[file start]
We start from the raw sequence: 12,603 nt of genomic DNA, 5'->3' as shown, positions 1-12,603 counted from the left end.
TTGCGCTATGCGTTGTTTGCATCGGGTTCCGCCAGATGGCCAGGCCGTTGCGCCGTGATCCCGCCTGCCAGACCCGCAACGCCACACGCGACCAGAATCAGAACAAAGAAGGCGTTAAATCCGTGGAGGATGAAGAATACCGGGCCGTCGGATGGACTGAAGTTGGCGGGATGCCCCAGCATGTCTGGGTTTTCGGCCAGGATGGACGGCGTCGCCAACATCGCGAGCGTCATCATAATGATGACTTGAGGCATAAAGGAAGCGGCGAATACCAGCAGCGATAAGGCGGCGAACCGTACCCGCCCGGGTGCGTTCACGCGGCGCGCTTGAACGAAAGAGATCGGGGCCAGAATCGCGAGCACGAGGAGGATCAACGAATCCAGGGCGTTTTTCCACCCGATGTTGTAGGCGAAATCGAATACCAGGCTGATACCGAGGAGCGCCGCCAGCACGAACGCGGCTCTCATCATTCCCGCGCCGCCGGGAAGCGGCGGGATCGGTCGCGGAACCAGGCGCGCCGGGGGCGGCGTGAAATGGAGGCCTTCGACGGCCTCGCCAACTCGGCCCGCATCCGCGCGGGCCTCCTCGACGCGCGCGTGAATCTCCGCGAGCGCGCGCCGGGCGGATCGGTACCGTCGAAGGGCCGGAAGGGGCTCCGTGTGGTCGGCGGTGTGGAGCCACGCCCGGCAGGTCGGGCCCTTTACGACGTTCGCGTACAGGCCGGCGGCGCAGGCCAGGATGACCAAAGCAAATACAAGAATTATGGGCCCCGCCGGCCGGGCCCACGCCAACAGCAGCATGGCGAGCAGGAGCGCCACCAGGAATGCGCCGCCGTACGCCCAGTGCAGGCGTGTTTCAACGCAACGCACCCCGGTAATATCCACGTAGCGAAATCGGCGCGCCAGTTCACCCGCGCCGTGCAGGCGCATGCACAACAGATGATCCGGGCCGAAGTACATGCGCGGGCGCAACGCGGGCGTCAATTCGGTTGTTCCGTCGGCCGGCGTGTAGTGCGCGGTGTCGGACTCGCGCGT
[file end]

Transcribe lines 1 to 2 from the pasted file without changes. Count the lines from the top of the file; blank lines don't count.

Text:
We start from the raw sequence: 12,603 nt of genomic DNA, 5'->3' as shown, positions 1-12,603 counted from the left end.
TTGCGCTATGCGTTGTTTGCATCGGGTTCCGCCAGATGGCCAGGCCGTTGCGCCGTGATCCCGCCTGCCAGACCCGCAACGCCACACGCGACCAGAATCAGAACAAAGAAGGCGTTAAATCCGTGGAGGATGAAGAATACCGGGCCGTCGGATGGACTGAAGTTGGCGGGATGCCCCAGCATGTCTGGGTTTTCGGCCAGGATGGACGGCGTCGCCAACATCGCGAGCGTCATCATAATGATGACTTGAGGCATAAAGGAAGCGGCGAATACCAGCAGCGATAAGGCGGCGAACCGTACCCGCCCGGGTGCGTTCACGCGGCGCGCTTGAACGAAAGAGATCGGGGCCAGAATCGCGAGCACGAGGAGGATCAACGAATCCAGGGCGTTTTTCCACCCGATGTTGTAGGCGAAATCGAATACCAGGCTGATACCGAGGAGCGCCGCCAGCACGAACGCGGCTCTCATCATTCCCGCGCCGCCGGGAAGCGGCGGGATCGGTCGCGGAACCAGGCGCGCCGGGGGCGGCGTGAAATGGAGGCCTTCGACGGCCTCGCCAACTCGGCCCGCATCCGCGCGGGCCTCCTCGACGCGCGCGTGAATCTCCGCGAGCGCGCGCCGGGCGGATCGGTACCGTCGAAGGGCCGGAAGGGGCTCCGTGTGGTCGGCGGTGTGGAGCCACGCCCGGCAGGTCGGGCCCTTTACGACGTTCGCGTACAGGCCGGCGGCGCAGGCCAGGATGACCAAAGCAAATACAAGAATTATGGGCCCCGCCGGCCGGGCCCACGCCAACAGCAGCATGGCGAGCAGGAGCGCCACCAGGAATGCGCCGCCGTACGCCCAGTGCAGGCGTGTTTCAACGCAACGCACCCCGGTAATATCCACGTAGCGAAATCGGCGCGCCAGTTCACCCGCGCCGTGCAGGCGCATGCACAACAGATGATCCGGGCCGAAGTACATGCGCGGGCGCAACGCGGGCGTCAATTCGGTTGTTCCGTCGGCCGGCGTGTAGTGCGCGGTGTCGGACTCGCGCGT